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Jefferson County Schools: Making a la Carte a Reimbursable Option

Jefferson County Schools: Making a la Carte a Reimbursable Option

In a district where a la carte sales make up half of annual school food revenue, FSD Linda Stoll has strategized to make many of these meals qualify for reimbursement.

Colorado was one of the states that took an early stand on moving toward healthier meal choices; as its largest district, JEFFCO has often been at the forefront of the resulting initiatives.

Under executive Director Linda Stoll’s guidance, JEFFCO was a pioneer in moving to healthier beverage requirements and an early adopter of the Alliance for a Healthier Generation guidelines. In a largely suburban district where a la carte sales make up nearly half of the district’s revenue, that’s had a big impact.

After taking on oversight of the district’s student store and vending operations five years ago, nutrition services worked closely with school principals to develop win-win profit-sharing programs with them and make sure the stores offered reimbursable meal options.

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“We charge the same for an a la carte store entrée that we do for a reimbursable meal, so sides are offered free. We encourage customers to take a milk with the sides so it is reimbursable for us,” she adds.

Lunch participation has varied over the last several years. At 50%, the elementary rate has dropped somewhat. But at 54% and 22%, middle and high school rates, while initially down, are now higher than before. That is the result of economic pressures on households, Stoll believes. A supper program is under consideration for next year.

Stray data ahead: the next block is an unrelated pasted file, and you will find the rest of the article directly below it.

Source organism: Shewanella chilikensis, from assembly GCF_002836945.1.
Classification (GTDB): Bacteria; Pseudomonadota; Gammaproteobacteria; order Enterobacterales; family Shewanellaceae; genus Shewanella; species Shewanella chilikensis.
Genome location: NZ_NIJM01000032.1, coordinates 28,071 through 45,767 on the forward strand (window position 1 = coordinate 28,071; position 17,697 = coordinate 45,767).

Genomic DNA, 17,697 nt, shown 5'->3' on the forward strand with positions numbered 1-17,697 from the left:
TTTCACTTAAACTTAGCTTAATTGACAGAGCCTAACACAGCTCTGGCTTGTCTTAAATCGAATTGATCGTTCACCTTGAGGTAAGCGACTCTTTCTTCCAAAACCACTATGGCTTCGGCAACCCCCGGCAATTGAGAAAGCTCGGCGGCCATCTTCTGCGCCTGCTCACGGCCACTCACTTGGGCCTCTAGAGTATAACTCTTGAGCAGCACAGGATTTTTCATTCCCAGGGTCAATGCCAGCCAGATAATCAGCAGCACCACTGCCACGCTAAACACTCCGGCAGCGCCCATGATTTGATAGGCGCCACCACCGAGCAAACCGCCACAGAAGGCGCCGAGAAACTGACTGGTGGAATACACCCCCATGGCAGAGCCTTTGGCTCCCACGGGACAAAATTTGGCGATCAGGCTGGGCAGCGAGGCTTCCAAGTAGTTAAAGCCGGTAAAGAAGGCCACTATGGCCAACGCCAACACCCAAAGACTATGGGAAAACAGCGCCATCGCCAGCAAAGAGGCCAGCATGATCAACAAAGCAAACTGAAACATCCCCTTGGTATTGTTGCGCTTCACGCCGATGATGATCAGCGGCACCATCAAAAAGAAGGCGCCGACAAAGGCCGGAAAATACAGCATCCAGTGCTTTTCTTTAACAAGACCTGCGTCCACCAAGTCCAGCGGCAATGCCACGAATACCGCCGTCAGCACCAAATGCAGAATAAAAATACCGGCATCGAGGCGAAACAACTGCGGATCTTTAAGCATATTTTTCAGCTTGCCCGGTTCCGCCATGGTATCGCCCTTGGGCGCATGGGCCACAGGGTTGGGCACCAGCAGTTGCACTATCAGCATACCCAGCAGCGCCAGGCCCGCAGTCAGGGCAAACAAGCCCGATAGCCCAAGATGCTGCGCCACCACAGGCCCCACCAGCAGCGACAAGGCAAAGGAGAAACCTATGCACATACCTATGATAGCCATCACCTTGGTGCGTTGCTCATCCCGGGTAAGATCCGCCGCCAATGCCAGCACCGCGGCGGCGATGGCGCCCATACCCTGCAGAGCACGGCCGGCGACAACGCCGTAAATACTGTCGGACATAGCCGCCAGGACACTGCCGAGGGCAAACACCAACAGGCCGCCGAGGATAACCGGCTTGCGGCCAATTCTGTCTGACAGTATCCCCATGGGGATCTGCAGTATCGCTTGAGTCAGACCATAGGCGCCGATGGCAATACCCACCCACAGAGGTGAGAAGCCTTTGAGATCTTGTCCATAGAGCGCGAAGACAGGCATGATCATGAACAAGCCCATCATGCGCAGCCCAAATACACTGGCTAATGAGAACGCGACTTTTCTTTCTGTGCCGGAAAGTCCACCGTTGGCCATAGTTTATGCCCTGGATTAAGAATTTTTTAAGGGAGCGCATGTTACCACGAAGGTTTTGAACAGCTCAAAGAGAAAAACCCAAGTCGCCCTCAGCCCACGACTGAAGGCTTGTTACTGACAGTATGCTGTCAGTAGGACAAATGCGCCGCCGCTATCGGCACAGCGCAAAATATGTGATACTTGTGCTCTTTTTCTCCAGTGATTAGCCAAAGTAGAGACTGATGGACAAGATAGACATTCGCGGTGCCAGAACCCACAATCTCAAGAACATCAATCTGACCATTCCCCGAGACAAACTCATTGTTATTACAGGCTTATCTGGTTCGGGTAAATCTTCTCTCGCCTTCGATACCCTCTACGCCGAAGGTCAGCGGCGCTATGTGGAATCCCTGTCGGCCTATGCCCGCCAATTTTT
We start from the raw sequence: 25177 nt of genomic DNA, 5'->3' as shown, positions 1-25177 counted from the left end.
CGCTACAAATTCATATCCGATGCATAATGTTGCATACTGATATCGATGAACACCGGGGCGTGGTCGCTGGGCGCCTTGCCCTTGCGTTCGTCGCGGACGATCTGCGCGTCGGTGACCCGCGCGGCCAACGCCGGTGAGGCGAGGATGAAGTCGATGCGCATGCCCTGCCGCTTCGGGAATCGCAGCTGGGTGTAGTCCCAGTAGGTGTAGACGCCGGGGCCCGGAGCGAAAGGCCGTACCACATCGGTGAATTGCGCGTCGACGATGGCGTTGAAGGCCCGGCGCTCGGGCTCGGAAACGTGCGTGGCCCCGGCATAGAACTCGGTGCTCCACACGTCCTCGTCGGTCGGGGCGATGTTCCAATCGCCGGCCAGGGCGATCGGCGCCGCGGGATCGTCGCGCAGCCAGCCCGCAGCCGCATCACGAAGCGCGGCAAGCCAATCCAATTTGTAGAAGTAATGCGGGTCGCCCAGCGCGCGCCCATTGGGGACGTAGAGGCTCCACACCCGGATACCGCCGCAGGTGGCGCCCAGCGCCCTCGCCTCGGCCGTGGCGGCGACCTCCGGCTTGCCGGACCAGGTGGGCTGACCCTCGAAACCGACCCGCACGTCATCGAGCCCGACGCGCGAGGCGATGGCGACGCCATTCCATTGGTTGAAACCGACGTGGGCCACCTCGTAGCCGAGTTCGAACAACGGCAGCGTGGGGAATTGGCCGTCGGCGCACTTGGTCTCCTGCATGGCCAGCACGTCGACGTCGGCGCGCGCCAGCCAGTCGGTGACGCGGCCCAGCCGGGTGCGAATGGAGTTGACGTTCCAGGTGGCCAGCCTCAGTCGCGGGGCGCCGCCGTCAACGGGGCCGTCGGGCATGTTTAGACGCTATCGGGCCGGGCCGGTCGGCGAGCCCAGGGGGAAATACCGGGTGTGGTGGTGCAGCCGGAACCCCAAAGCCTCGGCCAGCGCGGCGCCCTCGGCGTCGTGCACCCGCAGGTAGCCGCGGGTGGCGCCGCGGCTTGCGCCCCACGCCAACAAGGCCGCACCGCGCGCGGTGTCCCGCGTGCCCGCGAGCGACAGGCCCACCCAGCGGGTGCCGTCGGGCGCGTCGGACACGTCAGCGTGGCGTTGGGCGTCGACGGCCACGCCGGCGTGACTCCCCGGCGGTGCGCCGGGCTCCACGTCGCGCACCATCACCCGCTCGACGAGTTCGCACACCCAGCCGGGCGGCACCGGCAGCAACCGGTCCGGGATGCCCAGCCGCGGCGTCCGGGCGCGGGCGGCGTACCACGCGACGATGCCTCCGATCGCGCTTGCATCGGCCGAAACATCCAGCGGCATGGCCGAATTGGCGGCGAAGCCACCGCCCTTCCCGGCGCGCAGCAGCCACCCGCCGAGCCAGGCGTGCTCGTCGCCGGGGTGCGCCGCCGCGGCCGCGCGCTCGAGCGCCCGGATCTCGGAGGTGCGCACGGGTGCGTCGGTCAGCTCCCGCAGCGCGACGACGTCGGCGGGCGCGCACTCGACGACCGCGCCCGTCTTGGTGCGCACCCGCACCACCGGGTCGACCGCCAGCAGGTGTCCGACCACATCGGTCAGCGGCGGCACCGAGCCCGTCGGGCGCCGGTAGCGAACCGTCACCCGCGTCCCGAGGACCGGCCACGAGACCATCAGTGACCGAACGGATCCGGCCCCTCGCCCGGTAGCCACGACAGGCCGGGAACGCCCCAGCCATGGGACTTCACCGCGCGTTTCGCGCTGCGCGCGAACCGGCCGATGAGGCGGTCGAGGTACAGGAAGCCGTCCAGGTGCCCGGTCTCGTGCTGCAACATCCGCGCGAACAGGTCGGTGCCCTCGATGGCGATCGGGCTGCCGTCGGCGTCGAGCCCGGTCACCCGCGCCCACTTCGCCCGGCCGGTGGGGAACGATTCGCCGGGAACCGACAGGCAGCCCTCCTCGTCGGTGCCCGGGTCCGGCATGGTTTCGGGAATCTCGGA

Production is handled at individual school kitchens, but a building that once housed a central bakery does central production for charter schools, which add about 5,500 students to district enrollment. Stoll has contracted with vendors for pre-cooked meal components that can then be customized when finished at individual schools.

Complying with new meal pattern regulations has been a challenge. As a higher-income district with more cash sales, it has been harder to get students to change habits and take additional fruits and vegetables when they don’t want them. Stoll has experimented with vegetable juice flavored with fruit juice and with packets of dried fruit. It has also been a challenge to get calories into high school meals so they meet minimums; sometimes nutritious desserts (like frozen fruit juice sherbert) have helped, she says. Fruit and vegetable cost increases are pushing the district’s food budget; meal prices may have to be raised next year.

Among other recent initiatives, Stoll launched a mobile bus summer feeding program last year, began offering locally-raised , antibiotic-free chicken once a month at elementary schools and employs an executive chef to guide menu development.

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